The Opportunity Fund, and Challenge and Change are both new initiatives to fund young people directly, ‘enabling them to lead change – surely the most direct way to express accountability for our mission’. This work builds on The Listening Fund, which supports the youth sector to listen and act upon what young people have to say about their own needs and ideas for support. And their focus and design ‘establishes a direct line of accountability between young people and ourselves as a funder, removing the role of charities as their gate keepers’. Blagrave’s blog series of provocations on power, voice and listening gives a flavour of some of the myriad of factors that relate to young people’s stake in decision making processes, including the need to really listen to the voices of different groups of young people with varied experiences, needs and interests: ‘young people are not a homogenous group’. In the words of Hot Chocolate Trust, a Listening Fund Scotland partner in Dundee, ‘listening is at the heart of what we do. “Who are you? What are your stories? What are your hopes? fears? needs? ambitions? What do you want to do? What can we build together?”  These questions continue to be the bedrock of the work we do. We firmly believe that the young people are the experts of their own experiences, and that their voices must be at the very heart of both our everyday, and strategic, practice.’


  1. Through how Blagrave works


Since 2015, Blagrave’s application process has been stripped back in order to not consume organisational time demonstrating accountability to Blagrave, but rather to focus on social mission.  Applicants are asked one question relating to how they involve young people in their work, and are accountable to them. Young people themselves are paid as ‘Young Advisors’ to shape the design of Challenge and Change, and are currently shortlisting and making the final funding decisions. The next phase of The Listening Fund will recruit 10-12 further Young Advisors to shape the work over three years and to help hold the funders to account.  Where necessary, Blagrave works with other organisations, like the Centre for Knowledge Equity, ‘to help facilitate our programmes so that we are one step further removed from power and influence and really embedding principles of equity and inclusivity in how we work’. And, at all stages of their process, there is a commitment to feedback – gathering it anonymously then publishing it on their website; as well as providing it to all applicants, including those organisations or individuals that they don’t fund. In the case of the Challenge and Change fund, those young people whose projects are not funded will still be invited to be part of the Challenge and Change network and provided with network development opportunities.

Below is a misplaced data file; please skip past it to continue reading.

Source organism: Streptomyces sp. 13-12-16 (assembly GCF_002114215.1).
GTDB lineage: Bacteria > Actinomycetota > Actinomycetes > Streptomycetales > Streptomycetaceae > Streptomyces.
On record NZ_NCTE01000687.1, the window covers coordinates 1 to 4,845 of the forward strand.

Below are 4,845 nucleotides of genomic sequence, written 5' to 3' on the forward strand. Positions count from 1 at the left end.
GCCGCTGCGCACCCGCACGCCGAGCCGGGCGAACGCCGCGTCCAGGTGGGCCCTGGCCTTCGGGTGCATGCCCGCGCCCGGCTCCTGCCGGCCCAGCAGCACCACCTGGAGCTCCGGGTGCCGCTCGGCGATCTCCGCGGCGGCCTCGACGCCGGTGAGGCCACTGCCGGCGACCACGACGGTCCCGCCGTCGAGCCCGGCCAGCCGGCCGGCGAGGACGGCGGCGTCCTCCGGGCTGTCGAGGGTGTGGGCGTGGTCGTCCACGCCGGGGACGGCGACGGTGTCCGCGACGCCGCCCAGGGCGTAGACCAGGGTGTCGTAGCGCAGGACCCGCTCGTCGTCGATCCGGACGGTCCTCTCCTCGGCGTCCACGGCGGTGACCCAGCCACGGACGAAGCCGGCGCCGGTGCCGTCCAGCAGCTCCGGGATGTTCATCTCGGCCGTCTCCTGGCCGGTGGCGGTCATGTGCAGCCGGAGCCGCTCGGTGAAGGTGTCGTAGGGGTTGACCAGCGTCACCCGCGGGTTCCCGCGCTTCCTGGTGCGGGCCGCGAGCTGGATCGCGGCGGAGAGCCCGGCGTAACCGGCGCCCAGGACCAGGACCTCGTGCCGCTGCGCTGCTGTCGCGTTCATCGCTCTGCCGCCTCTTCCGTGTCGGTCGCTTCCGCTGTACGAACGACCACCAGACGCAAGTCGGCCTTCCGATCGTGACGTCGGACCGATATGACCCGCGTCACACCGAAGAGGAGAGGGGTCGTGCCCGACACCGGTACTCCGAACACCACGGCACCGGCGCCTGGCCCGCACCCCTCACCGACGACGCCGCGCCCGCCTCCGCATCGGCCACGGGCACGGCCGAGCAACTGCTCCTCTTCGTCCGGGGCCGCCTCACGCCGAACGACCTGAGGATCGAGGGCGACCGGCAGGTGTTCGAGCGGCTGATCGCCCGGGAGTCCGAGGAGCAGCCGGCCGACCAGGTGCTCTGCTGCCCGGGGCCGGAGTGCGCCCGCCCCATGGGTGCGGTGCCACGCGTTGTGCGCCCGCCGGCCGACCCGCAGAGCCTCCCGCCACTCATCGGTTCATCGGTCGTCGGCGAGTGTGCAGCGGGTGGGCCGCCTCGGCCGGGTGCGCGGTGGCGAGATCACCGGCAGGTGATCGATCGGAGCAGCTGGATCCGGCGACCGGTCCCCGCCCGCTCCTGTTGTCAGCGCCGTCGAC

For Blagrave, ‘it’s important to stay humble, acknowledge that you won’t always get it right and that there is always more to do’. Jo and her team see their approach to accountability as akin to movement building – actively seeking out and collaborating with others who support their ethos, while at the same time recognising the scale of the task: ‘it requires an iterative process of trial and error. And you need to continue to sit, listen and learn’.